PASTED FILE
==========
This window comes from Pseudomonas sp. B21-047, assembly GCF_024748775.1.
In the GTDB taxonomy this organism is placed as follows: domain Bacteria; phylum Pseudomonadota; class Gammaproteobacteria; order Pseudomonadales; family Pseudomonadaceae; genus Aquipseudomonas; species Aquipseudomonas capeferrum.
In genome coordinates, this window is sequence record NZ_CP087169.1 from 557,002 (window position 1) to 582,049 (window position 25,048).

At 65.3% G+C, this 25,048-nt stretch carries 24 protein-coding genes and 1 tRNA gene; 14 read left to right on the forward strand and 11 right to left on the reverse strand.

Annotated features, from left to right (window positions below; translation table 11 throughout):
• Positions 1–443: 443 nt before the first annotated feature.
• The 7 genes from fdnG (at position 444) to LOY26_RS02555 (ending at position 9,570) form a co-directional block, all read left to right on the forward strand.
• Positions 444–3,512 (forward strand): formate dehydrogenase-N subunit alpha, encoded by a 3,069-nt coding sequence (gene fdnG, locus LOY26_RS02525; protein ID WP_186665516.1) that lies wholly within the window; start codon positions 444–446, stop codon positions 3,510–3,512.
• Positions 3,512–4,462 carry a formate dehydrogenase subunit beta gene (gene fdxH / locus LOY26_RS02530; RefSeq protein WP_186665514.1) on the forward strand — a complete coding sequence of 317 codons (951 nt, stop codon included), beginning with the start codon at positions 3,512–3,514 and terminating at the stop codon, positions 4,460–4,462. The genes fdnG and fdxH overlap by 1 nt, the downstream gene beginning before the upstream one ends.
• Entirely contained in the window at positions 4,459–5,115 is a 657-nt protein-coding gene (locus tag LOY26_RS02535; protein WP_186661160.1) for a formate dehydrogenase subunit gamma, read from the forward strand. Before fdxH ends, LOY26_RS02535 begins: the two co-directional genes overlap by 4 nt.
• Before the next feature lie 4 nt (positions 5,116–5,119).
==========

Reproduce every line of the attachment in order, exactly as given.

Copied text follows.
This window comes from Pseudomonas sp. B21-047, assembly GCF_024748775.1.
In the GTDB taxonomy this organism is placed as follows: domain Bacteria; phylum Pseudomonadota; class Gammaproteobacteria; order Pseudomonadales; family Pseudomonadaceae; genus Aquipseudomonas; species Aquipseudomonas capeferrum.
In genome coordinates, this window is sequence record NZ_CP087169.1 from 557,002 (window position 1) to 582,049 (window position 25,048).

At 65.3% G+C, this 25,048-nt stretch carries 24 protein-coding genes and 1 tRNA gene; 14 read left to right on the forward strand and 11 right to left on the reverse strand.

Annotated features, from left to right (window positions below; translation table 11 throughout):
• Positions 1–443: 443 nt before the first annotated feature.
• The 7 genes from fdnG (at position 444) to LOY26_RS02555 (ending at position 9,570) form a co-directional block, all read left to right on the forward strand.
• Positions 444–3,512 (forward strand): formate dehydrogenase-N subunit alpha, encoded by a 3,069-nt coding sequence (gene fdnG, locus LOY26_RS02525; protein ID WP_186665516.1) that lies wholly within the window; start codon positions 444–446, stop codon positions 3,510–3,512.
• Positions 3,512–4,462 carry a formate dehydrogenase subunit beta gene (gene fdxH / locus LOY26_RS02530; RefSeq protein WP_186665514.1) on the forward strand — a complete coding sequence of 317 codons (951 nt, stop codon included), beginning with the start codon at positions 3,512–3,514 and terminating at the stop codon, positions 4,460–4,462. The genes fdnG and fdxH overlap by 1 nt, the downstream gene beginning before the upstream one ends.
• Entirely contained in the window at positions 4,459–5,115 is a 657-nt protein-coding gene (locus tag LOY26_RS02535; protein WP_186661160.1) for a formate dehydrogenase subunit gamma, read from the forward strand. Before fdxH ends, LOY26_RS02535 begins: the two co-directional genes overlap by 4 nt.
• Before the next feature lie 4 nt (positions 5,116–5,119).